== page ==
Margaret Chan - Director-general, World Health Organisation
Margaret Chan Fung Fu-chun is all too aware that the world can't be changed overnight. 'Working in public health means constantly working for co-ordination and collaboration across all sectors of society with a broad range of stakeholders,' says Chan, director-general of the World Health Organisation (WHO) and the first Chinese to run a United Nations agency.
For nearly five years, Chan has been at the forefront of global efforts to tackle health threats, leading WHO in its support for countries battling diseases from HIV/Aids to cancer. Her job requires exceptional leadership skills, a talent for negotiation and a commitment to making a difference. It also calls for resilience, for the process of co-ordinating responses and settling disputes is invariably protracted.
Former director of health in Hong Kong, Chan joined WHO in 2003 as director for protection of the human environment. She became director-general in 2006 after the unexpected death of her predecessor, Lee Jong-wook.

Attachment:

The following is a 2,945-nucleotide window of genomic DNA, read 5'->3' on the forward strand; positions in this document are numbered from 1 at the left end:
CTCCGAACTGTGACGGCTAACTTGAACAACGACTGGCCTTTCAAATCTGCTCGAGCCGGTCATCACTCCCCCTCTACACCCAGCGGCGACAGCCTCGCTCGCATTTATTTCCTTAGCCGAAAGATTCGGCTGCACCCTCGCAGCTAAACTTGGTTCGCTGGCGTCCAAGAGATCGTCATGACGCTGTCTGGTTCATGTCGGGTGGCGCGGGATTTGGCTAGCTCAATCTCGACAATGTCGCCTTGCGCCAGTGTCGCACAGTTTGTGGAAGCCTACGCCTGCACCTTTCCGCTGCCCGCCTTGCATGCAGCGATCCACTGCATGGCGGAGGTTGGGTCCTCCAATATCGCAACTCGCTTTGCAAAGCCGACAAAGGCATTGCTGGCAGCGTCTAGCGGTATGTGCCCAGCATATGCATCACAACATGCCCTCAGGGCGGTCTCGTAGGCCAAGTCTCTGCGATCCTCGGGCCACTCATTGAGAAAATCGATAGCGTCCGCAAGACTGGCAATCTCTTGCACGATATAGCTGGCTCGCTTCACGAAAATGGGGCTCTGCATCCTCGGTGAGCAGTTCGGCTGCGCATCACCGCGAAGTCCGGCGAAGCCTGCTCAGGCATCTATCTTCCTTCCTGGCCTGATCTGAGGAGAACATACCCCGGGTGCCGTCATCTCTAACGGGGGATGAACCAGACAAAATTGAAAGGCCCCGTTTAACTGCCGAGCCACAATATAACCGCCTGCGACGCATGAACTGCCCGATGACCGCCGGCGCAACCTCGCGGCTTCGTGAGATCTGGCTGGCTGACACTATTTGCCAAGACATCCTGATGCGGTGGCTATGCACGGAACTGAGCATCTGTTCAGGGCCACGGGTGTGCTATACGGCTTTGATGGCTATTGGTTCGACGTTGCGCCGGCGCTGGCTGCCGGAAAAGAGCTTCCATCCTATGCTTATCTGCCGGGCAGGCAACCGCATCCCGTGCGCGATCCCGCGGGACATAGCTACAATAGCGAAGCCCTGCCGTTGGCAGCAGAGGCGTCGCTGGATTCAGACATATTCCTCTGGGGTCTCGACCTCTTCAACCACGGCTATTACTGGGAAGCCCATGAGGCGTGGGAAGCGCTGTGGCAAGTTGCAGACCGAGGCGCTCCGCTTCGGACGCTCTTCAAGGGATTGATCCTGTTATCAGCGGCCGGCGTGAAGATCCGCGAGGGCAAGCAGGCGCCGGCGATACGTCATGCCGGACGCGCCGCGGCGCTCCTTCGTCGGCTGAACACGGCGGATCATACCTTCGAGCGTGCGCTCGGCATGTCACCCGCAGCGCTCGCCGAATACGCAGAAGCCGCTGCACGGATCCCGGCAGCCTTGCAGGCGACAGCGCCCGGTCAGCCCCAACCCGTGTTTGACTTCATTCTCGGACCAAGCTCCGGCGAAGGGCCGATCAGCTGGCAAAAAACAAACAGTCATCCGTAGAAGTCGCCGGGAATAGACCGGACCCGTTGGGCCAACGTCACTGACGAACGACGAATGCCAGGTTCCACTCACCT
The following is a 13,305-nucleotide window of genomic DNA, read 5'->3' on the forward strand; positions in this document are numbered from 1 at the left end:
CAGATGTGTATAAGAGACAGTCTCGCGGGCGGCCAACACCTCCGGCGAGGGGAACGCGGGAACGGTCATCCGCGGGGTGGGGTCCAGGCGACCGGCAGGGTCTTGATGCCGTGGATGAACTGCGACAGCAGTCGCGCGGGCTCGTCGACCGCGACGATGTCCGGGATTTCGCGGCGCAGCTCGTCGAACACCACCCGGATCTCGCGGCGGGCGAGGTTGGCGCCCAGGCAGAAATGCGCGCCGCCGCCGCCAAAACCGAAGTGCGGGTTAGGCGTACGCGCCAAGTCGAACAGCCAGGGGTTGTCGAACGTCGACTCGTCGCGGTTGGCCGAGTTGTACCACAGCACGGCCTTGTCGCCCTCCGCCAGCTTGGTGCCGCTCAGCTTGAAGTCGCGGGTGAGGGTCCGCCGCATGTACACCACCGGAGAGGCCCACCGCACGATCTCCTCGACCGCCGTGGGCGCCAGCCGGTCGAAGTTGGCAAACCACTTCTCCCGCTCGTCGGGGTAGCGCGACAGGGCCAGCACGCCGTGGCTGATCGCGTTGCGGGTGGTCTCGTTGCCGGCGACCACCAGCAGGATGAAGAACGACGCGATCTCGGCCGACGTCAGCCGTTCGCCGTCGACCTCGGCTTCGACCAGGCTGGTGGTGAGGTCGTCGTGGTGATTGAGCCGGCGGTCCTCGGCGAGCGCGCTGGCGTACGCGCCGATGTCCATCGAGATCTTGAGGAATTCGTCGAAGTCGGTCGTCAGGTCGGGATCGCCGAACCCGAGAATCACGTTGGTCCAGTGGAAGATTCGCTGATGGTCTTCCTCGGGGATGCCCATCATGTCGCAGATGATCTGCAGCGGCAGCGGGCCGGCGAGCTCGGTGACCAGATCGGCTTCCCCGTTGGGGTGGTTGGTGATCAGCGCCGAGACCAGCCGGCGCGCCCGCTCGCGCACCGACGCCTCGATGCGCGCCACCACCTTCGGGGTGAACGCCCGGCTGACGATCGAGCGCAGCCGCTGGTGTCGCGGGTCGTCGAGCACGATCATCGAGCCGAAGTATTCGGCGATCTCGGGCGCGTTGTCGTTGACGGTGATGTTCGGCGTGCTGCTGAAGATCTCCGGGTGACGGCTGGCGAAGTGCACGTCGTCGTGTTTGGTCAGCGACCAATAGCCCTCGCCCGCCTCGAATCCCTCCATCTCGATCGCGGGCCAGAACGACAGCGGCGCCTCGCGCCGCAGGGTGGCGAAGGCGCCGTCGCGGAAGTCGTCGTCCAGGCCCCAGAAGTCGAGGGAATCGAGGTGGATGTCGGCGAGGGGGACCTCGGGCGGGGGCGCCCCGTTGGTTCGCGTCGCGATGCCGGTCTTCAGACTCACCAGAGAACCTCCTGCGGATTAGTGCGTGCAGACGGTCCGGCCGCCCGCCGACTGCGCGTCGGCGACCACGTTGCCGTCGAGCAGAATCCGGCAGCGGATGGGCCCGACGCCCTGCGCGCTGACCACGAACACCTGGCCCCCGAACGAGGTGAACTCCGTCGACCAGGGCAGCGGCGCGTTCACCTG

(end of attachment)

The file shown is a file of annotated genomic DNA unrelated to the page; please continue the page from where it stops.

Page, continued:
Chan says she gained invaluable knowledge from fighting avian flu and the severe acute respiratory syndrome epidemic in Hong Kong. 'A new disease is, by nature, poorly understood. Decisions with far-reaching consequences must be made quickly,' she says, adding that health officials must convey a sense of control while admitting the unknowns. Seeking help from outside experts is important, she says, and so is meeting the public.
Chan, who is seeking re-election next year, is proud of WHO's work in preparing for influenza pandemics, especially in terms of vaccine availability, antiviral medicines and diagnostic tests in the developing world.
'That the H1N1 [swine flu] influenza virus responsible for the 2009 pandemic was so mild was certainly the luckiest event during my administration,' she says. 'I was proud of the way the world responded and of how lessons learned have been taken forward.'
Chan also cites last December's launch of a vaccine to prevent meningitis epidemics in Africa as a key achievement. 'In this case, the best technology the world could collectively offer was introduced in Africa,' she says. 'The vaccine represented a new age of international collaboration with the goal of bettering health.'